Hamas says Khaled Mashaal won’t seek re-election as head of Islamic militant group
Hamas chief Khaled Mashaal has decided not to seek another term, the movement said Saturday, paving the way for a possible leadership contest at a time when the anti-Israeli Islamic group faces far-reaching decisions on whether to stay the course of militancy or moderate.
However, Hamas suggested Mashaal could be asked to stay on, in what would be a boost for his more pragmatic line.
Mashaal could not be reached for comment Saturday, but his decision not to seek another term as head of Hamas’ political bureau was confirmed in a Hamas statement. Mashaal, who like other top Hamas leaders is based in Syria, has led the 15-member bureau since 1996, or nearly twice as long as permitted under Hamas rules.
Hamas said Saturday the final decision on Mashaal’s future will be left to the 55-member Shura Council, which oversees the political bureau and authorizes key decisions. Mashaal was last reaffirmed in his post in April 2009, and it is not clear if and when the Shura Council would appoint a successor.
Word of Mashaal’s decision comes at a time of change in Hamas’ relationship with its parent movement, the pan-Arab Muslim Brotherhood. The Brotherhood has scored election victories in Egypt and Tunisia following the pro-democracy protests of the Arab Spring over the past year, and has urged Hamas to moderate.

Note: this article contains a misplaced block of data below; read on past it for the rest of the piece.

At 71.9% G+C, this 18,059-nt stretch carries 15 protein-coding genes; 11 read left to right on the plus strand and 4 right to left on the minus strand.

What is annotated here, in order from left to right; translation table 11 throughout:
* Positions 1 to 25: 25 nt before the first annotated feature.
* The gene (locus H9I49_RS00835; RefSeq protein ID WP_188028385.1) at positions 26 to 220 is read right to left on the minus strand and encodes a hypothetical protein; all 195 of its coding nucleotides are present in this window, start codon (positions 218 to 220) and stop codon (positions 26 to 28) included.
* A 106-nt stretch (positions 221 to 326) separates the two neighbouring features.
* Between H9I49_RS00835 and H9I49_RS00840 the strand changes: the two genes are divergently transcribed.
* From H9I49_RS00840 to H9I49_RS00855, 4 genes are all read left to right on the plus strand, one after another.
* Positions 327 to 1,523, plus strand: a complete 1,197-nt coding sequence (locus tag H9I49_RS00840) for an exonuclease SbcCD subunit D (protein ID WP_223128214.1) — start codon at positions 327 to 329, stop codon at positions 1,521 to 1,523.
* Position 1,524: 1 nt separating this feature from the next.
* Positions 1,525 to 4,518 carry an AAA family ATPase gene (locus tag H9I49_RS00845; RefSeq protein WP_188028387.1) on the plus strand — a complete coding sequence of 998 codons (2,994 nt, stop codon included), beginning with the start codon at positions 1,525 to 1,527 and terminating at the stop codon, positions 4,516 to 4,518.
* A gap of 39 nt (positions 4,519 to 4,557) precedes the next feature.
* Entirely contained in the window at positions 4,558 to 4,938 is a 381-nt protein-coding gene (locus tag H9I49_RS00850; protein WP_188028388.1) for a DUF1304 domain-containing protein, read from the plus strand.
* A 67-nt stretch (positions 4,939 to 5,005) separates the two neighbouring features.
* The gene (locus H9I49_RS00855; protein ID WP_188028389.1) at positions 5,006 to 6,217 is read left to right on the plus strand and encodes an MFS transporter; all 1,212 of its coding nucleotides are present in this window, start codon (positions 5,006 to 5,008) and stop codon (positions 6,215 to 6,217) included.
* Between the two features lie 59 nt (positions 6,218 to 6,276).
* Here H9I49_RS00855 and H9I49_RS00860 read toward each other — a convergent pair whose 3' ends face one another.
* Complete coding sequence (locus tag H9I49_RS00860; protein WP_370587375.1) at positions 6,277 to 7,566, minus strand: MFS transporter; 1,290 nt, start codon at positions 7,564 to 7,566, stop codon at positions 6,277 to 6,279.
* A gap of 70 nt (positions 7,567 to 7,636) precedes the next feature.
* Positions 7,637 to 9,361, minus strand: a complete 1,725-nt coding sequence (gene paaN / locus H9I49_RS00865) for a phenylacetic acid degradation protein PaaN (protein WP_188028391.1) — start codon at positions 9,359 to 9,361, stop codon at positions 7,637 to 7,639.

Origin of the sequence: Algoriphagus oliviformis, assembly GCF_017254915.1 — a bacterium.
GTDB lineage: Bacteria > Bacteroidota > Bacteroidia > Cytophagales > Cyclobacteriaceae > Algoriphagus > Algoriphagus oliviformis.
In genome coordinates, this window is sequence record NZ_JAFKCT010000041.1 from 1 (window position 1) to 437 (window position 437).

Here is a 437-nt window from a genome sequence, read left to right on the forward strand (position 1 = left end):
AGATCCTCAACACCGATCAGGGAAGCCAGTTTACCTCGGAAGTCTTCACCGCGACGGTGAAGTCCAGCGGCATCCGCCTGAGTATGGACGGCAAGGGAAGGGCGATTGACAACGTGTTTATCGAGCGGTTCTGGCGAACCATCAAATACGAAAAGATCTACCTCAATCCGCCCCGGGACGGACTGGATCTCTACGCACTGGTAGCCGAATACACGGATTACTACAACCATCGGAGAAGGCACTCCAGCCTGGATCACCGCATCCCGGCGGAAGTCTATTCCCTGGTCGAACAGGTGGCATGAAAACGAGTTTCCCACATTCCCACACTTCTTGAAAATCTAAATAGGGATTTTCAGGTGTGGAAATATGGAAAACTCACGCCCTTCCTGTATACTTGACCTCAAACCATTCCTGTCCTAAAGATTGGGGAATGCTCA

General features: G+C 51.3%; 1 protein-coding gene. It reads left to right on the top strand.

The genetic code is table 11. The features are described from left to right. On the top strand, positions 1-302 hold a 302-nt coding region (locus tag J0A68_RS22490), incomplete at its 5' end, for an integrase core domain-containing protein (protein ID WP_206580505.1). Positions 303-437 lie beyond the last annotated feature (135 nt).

Brotherhood leaders have encouraged Mashaal to pursue reconciliation with Palestinian rival Fatah, led by Western-backed Palestinian President Mahmoud Abbas, and to abandon violence, according to several Hamas figures.
In discussions within Hamas, Mashaal has praised the pragmatism of the Brotherhood and proposed that Hamas take steps toward becoming a strictly political movement, rather than also maintaining a parallel military wing. This would eventually require a decision to halt attacks on Israel, something Hamas has so far avoided.
In recent months, Mashaal has led attempts to reconcile with Fatah, although he has encountered some opposition from senior Hamas activists in the Gaza Strip, controlled by the Islamists since they seized the territory from Abbas in 2007. The Gaza branch of Hamas would likely lose jobs and influence in any reconciliation deal.